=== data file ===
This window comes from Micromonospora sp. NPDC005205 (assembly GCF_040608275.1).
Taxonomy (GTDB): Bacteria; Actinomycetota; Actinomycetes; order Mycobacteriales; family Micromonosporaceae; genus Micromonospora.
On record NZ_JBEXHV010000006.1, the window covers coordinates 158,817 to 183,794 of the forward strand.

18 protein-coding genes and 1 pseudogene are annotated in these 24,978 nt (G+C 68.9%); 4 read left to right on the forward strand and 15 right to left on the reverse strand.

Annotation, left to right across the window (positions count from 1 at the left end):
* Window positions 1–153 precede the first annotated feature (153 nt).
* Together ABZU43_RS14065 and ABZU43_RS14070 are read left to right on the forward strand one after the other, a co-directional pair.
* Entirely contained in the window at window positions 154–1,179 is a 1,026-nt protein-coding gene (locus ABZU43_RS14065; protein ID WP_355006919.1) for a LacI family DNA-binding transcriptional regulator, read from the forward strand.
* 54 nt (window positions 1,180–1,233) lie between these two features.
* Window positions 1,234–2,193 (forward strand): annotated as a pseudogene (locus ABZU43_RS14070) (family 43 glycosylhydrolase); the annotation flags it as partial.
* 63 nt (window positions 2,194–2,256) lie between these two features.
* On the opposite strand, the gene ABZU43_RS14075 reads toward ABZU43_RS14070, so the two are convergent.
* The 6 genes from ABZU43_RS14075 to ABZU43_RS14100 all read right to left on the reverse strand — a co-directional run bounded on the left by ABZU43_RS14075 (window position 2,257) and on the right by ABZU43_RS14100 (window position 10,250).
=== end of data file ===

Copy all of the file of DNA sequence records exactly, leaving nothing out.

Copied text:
This window comes from Micromonospora sp. NPDC005205 (assembly GCF_040608275.1).
Taxonomy (GTDB): Bacteria; Actinomycetota; Actinomycetes; order Mycobacteriales; family Micromonosporaceae; genus Micromonospora.
On record NZ_JBEXHV010000006.1, the window covers coordinates 158,817 to 183,794 of the forward strand.

18 protein-coding genes and 1 pseudogene are annotated in these 24,978 nt (G+C 68.9%); 4 read left to right on the forward strand and 15 right to left on the reverse strand.

Annotation, left to right across the window (positions count from 1 at the left end):
* Window positions 1–153 precede the first annotated feature (153 nt).
* Together ABZU43_RS14065 and ABZU43_RS14070 are read left to right on the forward strand one after the other, a co-directional pair.
* Entirely contained in the window at window positions 154–1,179 is a 1,026-nt protein-coding gene (locus ABZU43_RS14065; protein ID WP_355006919.1) for a LacI family DNA-binding transcriptional regulator, read from the forward strand.
* 54 nt (window positions 1,180–1,233) lie between these two features.
* Window positions 1,234–2,193 (forward strand): annotated as a pseudogene (locus ABZU43_RS14070) (family 43 glycosylhydrolase); the annotation flags it as partial.
* 63 nt (window positions 2,194–2,256) lie between these two features.
* On the opposite strand, the gene ABZU43_RS14075 reads toward ABZU43_RS14070, so the two are convergent.
* The 6 genes from ABZU43_RS14075 to ABZU43_RS14100 all read right to left on the reverse strand — a co-directional run bounded on the left by ABZU43_RS14075 (window position 2,257) and on the right by ABZU43_RS14100 (window position 10,250).